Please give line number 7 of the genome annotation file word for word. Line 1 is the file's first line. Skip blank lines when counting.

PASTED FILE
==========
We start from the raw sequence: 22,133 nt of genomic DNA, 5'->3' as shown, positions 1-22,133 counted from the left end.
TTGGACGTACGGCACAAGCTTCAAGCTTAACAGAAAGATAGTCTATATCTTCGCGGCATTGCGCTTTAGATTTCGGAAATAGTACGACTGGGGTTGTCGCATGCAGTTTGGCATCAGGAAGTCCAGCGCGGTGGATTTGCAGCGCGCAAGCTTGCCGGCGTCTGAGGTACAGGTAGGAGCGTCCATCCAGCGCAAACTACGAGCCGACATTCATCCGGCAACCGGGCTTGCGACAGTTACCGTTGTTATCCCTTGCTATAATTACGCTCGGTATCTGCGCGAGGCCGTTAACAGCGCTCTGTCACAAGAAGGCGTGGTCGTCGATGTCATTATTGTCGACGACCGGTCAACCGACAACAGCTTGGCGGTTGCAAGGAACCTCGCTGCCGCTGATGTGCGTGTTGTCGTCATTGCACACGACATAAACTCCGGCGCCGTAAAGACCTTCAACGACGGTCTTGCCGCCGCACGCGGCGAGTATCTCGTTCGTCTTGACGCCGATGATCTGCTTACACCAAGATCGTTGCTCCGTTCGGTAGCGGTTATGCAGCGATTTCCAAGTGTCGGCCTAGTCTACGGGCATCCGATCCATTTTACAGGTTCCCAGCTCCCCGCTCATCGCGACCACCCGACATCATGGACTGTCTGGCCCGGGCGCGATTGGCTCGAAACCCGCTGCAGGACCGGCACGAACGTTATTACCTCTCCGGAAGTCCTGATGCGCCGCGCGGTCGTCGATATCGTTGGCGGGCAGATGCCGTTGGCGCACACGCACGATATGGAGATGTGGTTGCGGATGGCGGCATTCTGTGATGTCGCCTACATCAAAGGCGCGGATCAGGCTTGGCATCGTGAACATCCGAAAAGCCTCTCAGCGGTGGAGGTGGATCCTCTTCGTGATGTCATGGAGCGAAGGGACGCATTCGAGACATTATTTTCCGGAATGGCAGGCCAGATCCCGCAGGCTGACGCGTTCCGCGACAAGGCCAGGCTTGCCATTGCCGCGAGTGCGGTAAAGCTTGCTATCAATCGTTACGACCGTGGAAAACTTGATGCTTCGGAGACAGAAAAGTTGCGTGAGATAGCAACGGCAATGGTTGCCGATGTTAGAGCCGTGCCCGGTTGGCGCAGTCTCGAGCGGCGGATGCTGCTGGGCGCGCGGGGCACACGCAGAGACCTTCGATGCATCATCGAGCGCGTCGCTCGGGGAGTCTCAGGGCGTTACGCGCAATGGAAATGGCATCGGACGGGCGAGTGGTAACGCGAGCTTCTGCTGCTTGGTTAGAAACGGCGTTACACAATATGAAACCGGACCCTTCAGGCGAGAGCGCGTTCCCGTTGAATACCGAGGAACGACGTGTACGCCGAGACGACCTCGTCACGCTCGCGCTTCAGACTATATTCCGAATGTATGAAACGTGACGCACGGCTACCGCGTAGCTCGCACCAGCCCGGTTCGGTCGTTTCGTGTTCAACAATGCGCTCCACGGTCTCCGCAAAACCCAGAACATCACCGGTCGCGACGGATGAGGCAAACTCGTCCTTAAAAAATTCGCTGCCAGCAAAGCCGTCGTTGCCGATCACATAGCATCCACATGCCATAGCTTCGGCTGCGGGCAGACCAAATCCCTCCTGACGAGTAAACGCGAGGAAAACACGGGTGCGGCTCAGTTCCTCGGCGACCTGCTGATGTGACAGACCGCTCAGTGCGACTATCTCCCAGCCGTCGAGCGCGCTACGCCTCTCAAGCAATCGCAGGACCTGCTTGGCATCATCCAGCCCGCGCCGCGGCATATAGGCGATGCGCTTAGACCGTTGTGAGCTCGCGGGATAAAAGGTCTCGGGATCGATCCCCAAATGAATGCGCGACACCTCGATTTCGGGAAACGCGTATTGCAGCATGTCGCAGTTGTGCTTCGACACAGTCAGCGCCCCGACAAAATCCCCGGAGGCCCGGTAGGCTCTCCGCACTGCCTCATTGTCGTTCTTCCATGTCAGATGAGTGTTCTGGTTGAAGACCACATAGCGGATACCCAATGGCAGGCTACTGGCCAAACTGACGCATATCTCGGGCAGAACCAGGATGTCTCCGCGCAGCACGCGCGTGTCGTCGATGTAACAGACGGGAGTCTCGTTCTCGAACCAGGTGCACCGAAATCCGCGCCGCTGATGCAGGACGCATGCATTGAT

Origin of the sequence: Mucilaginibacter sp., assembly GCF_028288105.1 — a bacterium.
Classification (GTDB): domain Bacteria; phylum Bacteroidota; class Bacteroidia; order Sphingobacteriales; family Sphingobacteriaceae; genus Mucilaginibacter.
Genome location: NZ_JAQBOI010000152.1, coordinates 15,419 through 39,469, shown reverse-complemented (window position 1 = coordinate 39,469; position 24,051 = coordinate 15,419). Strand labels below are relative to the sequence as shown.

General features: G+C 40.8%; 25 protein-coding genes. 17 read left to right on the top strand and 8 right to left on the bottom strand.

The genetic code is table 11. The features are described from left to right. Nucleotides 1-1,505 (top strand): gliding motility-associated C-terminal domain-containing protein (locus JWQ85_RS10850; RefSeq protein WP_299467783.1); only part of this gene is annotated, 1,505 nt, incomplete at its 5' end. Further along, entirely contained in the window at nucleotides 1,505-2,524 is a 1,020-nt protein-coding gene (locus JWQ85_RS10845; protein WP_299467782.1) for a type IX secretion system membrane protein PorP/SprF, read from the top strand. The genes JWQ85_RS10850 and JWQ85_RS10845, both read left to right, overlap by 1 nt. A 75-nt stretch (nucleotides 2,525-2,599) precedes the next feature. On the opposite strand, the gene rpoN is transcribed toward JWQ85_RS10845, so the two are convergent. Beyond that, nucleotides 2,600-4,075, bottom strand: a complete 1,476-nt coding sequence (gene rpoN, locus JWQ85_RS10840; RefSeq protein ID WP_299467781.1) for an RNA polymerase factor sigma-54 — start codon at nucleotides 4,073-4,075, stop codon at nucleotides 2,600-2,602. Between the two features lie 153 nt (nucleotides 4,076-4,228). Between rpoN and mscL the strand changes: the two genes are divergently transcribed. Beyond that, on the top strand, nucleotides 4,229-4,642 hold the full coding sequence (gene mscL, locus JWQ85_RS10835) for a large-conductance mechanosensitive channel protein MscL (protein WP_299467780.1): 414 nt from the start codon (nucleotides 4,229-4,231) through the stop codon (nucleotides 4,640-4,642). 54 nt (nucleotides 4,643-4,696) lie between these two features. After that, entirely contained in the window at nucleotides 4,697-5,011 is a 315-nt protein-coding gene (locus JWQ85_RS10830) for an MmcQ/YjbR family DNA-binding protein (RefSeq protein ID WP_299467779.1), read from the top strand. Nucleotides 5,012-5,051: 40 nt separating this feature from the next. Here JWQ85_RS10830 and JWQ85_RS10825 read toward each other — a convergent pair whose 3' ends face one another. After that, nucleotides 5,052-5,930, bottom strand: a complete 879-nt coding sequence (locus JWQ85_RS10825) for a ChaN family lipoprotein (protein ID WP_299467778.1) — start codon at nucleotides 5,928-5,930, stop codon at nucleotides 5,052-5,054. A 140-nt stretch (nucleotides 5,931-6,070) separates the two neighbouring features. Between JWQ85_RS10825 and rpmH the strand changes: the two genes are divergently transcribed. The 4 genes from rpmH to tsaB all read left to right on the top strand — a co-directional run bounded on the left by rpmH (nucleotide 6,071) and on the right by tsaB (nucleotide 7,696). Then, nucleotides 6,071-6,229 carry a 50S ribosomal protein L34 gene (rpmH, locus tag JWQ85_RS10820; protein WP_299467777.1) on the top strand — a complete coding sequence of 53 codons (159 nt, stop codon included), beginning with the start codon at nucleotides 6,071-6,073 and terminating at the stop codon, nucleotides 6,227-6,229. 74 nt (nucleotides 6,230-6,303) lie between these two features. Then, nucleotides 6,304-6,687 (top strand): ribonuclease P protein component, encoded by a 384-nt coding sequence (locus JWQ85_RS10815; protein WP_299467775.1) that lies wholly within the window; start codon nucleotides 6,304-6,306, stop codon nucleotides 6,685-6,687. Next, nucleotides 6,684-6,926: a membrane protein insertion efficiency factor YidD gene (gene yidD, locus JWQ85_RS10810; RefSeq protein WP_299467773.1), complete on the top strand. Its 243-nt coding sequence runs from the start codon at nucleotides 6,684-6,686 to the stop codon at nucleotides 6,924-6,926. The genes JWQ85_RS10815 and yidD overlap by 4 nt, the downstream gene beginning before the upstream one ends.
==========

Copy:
The genetic code is table 11. The features are described from left to right. Nucleotides 1-1,505 (top strand): gliding motility-associated C-terminal domain-containing protein (locus JWQ85_RS10850; RefSeq protein WP_299467783.1); only part of this gene is annotated, 1,505 nt, incomplete at its 5' end. Further along, entirely contained in the window at nucleotides 1,505-2,524 is a 1,020-nt protein-coding gene (locus JWQ85_RS10845; protein WP_299467782.1) for a type IX secretion system membrane protein PorP/SprF, read from the top strand. The genes JWQ85_RS10850 and JWQ85_RS10845, both read left to right, overlap by 1 nt. A 75-nt stretch (nucleotides 2,525-2,599) precedes the next feature. On the opposite strand, the gene rpoN is transcribed toward JWQ85_RS10845, so the two are convergent. Beyond that, nucleotides 2,600-4,075, bottom strand: a complete 1,476-nt coding sequence (gene rpoN, locus JWQ85_RS10840; RefSeq protein ID WP_299467781.1) for an RNA polymerase factor sigma-54 — start codon at nucleotides 4,073-4,075, stop codon at nucleotides 2,600-2,602. Between the two features lie 153 nt (nucleotides 4,076-4,228). Between rpoN and mscL the strand changes: the two genes are divergently transcribed. Beyond that, on the top strand, nucleotides 4,229-4,642 hold the full coding sequence (gene mscL, locus JWQ85_RS10835) for a large-conductance mechanosensitive channel protein MscL (protein WP_299467780.1): 414 nt from the start codon (nucleotides 4,229-4,231) through the stop codon (nucleotides 4,640-4,642). 54 nt (nucleotides 4,643-4,696) lie between these two features. After that, entirely contained in the window at nucleotides 4,697-5,011 is a 315-nt protein-coding gene (locus JWQ85_RS10830) for an MmcQ/YjbR family DNA-binding protein (RefSeq protein ID WP_299467779.1), read from the top strand. Nucleotides 5,012-5,051: 40 nt separating this feature from the next. Here JWQ85_RS10830 and JWQ85_RS10825 read toward each other — a convergent pair whose 3' ends face one another. After that, nucleotides 5,052-5,930, bottom strand: a complete 879-nt coding sequence (locus JWQ85_RS10825) for a ChaN family lipoprotein (protein ID WP_299467778.1) — start codon at nucleotides 5,928-5,930, stop codon at nucleotides 5,052-5,054. A 140-nt stretch (nucleotides 5,931-6,070) separates the two neighbouring features. Between JWQ85_RS10825 and rpmH the strand changes: the two genes are divergently transcribed. The 4 genes from rpmH to tsaB all read left to right on the top strand — a co-directional run bounded on the left by rpmH (nucleotide 6,071) and on the right by tsaB (nucleotide 7,696). Then, nucleotides 6,071-6,229 carry a 50S ribosomal protein L34 gene (rpmH, locus tag JWQ85_RS10820; protein WP_299467777.1) on the top strand — a complete coding sequence of 53 codons (159 nt, stop codon included), beginning with the start codon at nucleotides 6,071-6,073 and terminating at the stop codon, nucleotides 6,227-6,229. 74 nt (nucleotides 6,230-6,303) lie between these two features. Then, nucleotides 6,304-6,687 (top strand): ribonuclease P protein component, encoded by a 384-nt coding sequence (locus JWQ85_RS10815; protein WP_299467775.1) that lies wholly within the window; start codon nucleotides 6,304-6,306, stop codon nucleotides 6,685-6,687. Next, nucleotides 6,684-6,926: a membrane protein insertion efficiency factor YidD gene (gene yidD, locus JWQ85_RS10810; RefSeq protein WP_299467773.1), complete on the top strand. Its 243-nt coding sequence runs from the start codon at nucleotides 6,684-6,686 to the stop codon at nucleotides 6,924-6,926. The genes JWQ85_RS10815 and yidD overlap by 4 nt, the downstream gene beginning before the upstream one ends.